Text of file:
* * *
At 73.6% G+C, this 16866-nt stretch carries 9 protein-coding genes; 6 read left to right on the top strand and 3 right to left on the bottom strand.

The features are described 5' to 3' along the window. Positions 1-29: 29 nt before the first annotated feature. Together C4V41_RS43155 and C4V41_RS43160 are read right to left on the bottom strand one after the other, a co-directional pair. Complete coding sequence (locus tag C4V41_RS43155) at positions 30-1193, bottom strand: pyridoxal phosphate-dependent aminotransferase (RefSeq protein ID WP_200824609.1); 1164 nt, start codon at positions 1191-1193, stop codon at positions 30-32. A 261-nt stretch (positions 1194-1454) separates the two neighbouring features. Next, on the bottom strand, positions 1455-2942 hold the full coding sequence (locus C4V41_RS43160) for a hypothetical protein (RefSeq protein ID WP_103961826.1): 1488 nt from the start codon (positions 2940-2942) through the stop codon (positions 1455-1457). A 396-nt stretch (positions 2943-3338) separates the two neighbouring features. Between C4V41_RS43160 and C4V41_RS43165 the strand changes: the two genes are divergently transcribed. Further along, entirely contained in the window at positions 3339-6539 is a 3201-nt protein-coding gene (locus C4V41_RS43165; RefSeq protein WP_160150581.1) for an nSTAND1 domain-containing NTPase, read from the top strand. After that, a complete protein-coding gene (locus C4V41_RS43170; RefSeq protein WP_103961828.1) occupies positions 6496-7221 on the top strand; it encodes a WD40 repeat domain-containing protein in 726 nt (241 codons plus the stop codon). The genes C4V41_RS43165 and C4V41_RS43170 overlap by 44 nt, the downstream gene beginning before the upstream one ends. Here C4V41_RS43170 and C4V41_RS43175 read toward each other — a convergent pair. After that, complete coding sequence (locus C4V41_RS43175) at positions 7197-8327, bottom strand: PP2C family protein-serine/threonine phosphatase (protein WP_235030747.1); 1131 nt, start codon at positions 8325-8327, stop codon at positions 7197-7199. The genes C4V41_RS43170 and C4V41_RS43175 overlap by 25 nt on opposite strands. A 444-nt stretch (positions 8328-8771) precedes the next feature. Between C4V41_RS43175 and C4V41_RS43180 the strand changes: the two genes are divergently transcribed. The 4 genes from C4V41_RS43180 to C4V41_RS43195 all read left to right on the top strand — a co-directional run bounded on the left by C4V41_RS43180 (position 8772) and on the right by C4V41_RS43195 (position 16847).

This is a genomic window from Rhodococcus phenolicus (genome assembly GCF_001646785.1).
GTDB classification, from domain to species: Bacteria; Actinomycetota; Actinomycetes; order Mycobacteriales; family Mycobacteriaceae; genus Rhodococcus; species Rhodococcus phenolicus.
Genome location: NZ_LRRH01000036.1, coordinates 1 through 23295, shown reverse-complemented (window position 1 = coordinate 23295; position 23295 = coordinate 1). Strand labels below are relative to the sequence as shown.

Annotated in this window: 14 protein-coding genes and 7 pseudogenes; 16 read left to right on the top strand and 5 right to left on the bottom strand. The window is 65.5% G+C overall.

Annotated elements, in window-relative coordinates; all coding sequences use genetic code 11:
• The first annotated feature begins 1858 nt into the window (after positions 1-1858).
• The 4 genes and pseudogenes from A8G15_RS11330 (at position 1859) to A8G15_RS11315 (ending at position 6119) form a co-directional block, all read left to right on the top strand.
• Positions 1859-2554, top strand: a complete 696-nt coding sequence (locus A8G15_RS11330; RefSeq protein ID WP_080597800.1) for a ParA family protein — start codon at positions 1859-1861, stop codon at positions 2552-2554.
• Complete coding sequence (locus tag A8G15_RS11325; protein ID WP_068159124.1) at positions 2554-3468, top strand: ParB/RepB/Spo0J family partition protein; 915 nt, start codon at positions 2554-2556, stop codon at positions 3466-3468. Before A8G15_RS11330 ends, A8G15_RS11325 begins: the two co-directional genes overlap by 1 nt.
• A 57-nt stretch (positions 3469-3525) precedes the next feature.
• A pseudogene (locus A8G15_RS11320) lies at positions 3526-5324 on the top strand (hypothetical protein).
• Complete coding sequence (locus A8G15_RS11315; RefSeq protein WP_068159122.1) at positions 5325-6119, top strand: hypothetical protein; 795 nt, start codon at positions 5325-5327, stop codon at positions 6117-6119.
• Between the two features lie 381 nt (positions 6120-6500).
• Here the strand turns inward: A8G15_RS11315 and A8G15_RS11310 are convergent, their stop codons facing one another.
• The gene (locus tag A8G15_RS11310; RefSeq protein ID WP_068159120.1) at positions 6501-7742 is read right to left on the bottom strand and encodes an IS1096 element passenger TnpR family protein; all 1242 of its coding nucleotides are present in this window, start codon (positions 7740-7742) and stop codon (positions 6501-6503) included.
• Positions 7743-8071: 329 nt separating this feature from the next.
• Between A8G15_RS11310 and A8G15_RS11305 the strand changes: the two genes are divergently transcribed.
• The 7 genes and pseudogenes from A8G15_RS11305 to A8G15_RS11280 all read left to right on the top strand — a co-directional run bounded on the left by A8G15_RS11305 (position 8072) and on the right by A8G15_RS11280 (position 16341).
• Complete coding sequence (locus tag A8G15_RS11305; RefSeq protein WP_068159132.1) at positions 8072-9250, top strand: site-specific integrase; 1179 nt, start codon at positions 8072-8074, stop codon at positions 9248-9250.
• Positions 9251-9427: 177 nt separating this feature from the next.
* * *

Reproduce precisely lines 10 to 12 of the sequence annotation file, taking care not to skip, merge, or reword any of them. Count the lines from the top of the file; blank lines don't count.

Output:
• Positions 1859-2554, top strand: a complete 696-nt coding sequence (locus A8G15_RS11330; RefSeq protein ID WP_080597800.1) for a ParA family protein — start codon at positions 1859-1861, stop codon at positions 2552-2554.
• Complete coding sequence (locus tag A8G15_RS11325; protein ID WP_068159124.1) at positions 2554-3468, top strand: ParB/RepB/Spo0J family partition protein; 915 nt, start codon at positions 2554-2556, stop codon at positions 3466-3468. Before A8G15_RS11330 ends, A8G15_RS11325 begins: the two co-directional genes overlap by 1 nt.
• A 57-nt stretch (positions 3469-3525) precedes the next feature.